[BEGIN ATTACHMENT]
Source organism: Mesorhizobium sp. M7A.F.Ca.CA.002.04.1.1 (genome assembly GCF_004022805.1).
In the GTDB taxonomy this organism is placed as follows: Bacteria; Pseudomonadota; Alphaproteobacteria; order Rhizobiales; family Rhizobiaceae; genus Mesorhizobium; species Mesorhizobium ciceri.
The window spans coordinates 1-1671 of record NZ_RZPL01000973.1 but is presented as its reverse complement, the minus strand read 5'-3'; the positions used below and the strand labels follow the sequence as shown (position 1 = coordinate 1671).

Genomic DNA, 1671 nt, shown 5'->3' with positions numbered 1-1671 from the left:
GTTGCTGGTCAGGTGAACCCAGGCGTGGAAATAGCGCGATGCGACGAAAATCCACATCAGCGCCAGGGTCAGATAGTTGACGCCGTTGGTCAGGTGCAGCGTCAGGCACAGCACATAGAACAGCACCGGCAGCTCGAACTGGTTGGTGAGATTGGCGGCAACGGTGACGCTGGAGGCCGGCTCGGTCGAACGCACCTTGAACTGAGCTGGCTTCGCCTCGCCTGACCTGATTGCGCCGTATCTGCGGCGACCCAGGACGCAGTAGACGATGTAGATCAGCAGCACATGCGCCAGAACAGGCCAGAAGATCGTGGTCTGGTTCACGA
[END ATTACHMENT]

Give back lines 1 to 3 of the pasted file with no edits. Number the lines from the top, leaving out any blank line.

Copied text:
Source organism: Mesorhizobium sp. M7A.F.Ca.CA.002.04.1.1 (genome assembly GCF_004022805.1).
In the GTDB taxonomy this organism is placed as follows: Bacteria; Pseudomonadota; Alphaproteobacteria; order Rhizobiales; family Rhizobiaceae; genus Mesorhizobium; species Mesorhizobium ciceri.
The window spans coordinates 1-1671 of record NZ_RZPL01000973.1 but is presented as its reverse complement, the minus strand read 5'-3'; the positions used below and the strand labels follow the sequence as shown (position 1 = coordinate 1671).